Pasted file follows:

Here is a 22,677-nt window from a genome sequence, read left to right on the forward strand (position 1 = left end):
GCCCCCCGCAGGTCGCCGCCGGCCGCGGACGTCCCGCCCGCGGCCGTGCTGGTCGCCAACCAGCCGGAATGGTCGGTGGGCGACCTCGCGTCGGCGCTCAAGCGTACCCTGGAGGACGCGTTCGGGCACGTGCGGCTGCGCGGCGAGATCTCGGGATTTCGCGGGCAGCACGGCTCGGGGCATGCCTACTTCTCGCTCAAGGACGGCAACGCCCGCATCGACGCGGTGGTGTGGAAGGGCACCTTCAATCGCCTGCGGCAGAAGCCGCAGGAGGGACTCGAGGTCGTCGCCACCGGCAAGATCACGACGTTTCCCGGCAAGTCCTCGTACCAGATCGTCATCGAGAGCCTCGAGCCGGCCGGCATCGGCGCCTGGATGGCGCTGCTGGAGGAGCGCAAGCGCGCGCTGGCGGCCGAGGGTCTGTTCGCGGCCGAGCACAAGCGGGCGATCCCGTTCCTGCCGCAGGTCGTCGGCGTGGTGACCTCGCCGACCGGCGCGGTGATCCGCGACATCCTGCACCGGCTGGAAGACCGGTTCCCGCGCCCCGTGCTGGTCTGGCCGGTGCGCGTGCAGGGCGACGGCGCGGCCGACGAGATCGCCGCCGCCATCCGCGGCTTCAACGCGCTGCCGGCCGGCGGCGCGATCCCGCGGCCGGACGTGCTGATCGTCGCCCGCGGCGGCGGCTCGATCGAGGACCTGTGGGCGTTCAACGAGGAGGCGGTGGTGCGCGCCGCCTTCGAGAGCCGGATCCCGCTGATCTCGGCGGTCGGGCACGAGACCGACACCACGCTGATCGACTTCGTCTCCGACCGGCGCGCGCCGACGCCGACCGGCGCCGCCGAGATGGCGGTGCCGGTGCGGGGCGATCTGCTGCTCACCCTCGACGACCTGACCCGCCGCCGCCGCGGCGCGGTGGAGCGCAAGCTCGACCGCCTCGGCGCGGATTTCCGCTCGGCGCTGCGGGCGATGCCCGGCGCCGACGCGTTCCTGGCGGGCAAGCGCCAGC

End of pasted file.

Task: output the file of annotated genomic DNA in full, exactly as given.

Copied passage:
Here is a 22,677-nt window from a genome sequence, read left to right on the forward strand (position 1 = left end):
GCCCCCCGCAGGTCGCCGCCGGCCGCGGACGTCCCGCCCGCGGCCGTGCTGGTCGCCAACCAGCCGGAATGGTCGGTGGGCGACCTCGCGTCGGCGCTCAAGCGTACCCTGGAGGACGCGTTCGGGCACGTGCGGCTGCGCGGCGAGATCTCGGGATTTCGCGGGCAGCACGGCTCGGGGCATGCCTACTTCTCGCTCAAGGACGGCAACGCCCGCATCGACGCGGTGGTGTGGAAGGGCACCTTCAATCGCCTGCGGCAGAAGCCGCAGGAGGGACTCGAGGTCGTCGCCACCGGCAAGATCACGACGTTTCCCGGCAAGTCCTCGTACCAGATCGTCATCGAGAGCCTCGAGCCGGCCGGCATCGGCGCCTGGATGGCGCTGCTGGAGGAGCGCAAGCGCGCGCTGGCGGCCGAGGGTCTGTTCGCGGCCGAGCACAAGCGGGCGATCCCGTTCCTGCCGCAGGTCGTCGGCGTGGTGACCTCGCCGACCGGCGCGGTGATCCGCGACATCCTGCACCGGCTGGAAGACCGGTTCCCGCGCCCCGTGCTGGTCTGGCCGGTGCGCGTGCAGGGCGACGGCGCGGCCGACGAGATCGCCGCCGCCATCCGCGGCTTCAACGCGCTGCCGGCCGGCGGCGCGATCCCGCGGCCGGACGTGCTGATCGTCGCCCGCGGCGGCGGCTCGATCGAGGACCTGTGGGCGTTCAACGAGGAGGCGGTGGTGCGCGCCGCCTTCGAGAGCCGGATCCCGCTGATCTCGGCGGTCGGGCACGAGACCGACACCACGCTGATCGACTTCGTCTCCGACCGGCGCGCGCCGACGCCGACCGGCGCCGCCGAGATGGCGGTGCCGGTGCGGGGCGATCTGCTGCTCACCCTCGACGACCTGACCCGCCGCCGCCGCGGCGCGGTGGAGCGCAAGCTCGACCGCCTCGGCGCGGATTTCCGCTCGGCGCTGCGGGCGATGCCCGGCGCCGACGCGTTCCTGGCGGGCAAGCGCCAGC